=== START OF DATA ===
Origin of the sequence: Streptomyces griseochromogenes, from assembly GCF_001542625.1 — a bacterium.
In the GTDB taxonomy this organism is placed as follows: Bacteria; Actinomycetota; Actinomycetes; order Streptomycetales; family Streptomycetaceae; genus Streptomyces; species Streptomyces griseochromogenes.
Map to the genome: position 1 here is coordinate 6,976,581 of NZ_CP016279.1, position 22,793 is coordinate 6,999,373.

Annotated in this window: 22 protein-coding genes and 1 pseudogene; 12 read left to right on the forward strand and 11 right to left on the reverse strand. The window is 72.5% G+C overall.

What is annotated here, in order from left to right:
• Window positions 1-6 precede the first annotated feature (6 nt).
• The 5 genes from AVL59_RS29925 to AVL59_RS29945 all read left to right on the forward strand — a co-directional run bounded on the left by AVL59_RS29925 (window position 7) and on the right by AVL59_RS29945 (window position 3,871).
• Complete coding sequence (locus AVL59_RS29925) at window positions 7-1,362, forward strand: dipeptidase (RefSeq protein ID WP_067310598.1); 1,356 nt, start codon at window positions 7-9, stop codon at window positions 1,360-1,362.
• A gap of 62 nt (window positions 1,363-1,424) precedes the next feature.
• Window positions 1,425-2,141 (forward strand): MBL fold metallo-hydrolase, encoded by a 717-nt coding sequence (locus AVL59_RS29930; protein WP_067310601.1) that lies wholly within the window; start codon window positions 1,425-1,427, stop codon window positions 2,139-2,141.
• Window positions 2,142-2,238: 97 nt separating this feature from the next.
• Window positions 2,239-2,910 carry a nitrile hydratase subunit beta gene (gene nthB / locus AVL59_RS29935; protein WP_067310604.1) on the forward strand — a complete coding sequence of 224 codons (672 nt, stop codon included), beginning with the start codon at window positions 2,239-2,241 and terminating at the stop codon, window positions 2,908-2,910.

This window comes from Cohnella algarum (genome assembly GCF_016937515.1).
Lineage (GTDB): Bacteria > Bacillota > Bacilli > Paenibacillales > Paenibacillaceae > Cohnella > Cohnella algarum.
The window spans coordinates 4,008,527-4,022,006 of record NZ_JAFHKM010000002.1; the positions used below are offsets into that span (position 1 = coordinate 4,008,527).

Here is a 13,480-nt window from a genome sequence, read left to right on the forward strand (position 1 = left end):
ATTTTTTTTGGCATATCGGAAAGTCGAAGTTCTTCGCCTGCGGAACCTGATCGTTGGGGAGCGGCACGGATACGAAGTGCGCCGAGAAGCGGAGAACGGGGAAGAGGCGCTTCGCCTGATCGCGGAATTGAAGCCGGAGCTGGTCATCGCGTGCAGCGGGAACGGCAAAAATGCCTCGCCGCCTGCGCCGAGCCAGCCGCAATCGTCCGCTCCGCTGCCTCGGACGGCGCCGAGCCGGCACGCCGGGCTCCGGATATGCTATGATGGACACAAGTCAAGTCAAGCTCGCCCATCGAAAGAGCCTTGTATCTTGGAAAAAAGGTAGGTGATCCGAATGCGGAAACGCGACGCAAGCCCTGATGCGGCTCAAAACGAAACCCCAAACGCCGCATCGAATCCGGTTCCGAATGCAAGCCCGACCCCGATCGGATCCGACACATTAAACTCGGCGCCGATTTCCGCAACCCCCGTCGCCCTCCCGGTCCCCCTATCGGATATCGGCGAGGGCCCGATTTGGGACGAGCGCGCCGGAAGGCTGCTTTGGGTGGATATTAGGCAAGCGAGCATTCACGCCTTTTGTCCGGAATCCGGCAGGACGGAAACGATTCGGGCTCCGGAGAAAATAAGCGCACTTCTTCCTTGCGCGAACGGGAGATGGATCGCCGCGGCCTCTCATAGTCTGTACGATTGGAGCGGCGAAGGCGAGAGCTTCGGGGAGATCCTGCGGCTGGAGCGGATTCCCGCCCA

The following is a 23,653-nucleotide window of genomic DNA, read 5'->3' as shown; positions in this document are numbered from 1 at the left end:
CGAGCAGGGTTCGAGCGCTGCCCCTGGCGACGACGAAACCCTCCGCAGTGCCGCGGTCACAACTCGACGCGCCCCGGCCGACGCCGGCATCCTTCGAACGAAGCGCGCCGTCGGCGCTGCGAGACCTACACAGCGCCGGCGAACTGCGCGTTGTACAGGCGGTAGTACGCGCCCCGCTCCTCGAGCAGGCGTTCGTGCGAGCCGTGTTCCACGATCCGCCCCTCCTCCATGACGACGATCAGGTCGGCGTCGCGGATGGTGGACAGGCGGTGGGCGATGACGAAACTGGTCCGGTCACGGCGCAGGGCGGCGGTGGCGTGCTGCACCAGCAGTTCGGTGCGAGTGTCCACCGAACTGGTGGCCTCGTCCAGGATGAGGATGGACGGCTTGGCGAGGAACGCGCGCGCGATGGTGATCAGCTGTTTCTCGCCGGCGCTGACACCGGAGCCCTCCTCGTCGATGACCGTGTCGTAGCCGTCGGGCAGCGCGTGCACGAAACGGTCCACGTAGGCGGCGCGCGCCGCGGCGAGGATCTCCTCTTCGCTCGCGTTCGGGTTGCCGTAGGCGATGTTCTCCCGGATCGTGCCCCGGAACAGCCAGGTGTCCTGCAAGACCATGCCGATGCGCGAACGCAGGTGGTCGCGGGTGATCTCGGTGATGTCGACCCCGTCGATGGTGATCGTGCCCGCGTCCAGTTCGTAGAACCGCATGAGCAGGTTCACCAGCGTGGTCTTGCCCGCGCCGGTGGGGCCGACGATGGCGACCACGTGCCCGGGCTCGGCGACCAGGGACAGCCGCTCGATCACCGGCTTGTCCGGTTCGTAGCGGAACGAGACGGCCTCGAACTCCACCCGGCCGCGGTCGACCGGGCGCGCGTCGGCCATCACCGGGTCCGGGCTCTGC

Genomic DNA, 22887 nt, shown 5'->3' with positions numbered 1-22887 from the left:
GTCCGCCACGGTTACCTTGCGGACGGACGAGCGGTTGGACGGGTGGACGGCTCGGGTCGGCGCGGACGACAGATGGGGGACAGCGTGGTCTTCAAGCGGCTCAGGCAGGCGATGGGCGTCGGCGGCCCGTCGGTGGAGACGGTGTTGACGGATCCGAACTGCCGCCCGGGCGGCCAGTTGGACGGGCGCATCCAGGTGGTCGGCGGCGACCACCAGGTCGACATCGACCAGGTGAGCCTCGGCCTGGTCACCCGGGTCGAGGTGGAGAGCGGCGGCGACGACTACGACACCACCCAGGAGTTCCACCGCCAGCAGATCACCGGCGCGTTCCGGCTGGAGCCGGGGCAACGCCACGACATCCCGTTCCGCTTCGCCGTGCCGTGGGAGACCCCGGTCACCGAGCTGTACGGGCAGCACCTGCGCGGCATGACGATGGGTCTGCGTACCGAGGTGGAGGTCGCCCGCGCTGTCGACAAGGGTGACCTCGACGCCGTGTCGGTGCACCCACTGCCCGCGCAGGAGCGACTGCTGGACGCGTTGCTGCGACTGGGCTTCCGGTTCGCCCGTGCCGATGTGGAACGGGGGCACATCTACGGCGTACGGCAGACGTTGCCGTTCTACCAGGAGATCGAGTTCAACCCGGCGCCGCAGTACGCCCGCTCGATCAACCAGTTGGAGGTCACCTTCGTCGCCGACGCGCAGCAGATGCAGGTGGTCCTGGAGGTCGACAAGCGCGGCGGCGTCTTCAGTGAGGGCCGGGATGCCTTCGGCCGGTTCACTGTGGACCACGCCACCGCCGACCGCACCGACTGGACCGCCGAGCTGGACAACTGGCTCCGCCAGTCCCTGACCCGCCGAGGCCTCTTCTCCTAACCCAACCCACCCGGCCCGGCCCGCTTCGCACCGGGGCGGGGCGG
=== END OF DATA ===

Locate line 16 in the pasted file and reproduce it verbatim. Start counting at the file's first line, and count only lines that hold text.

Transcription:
Here is a 13,480-nt window from a genome sequence, read left to right on the forward strand (position 1 = left end):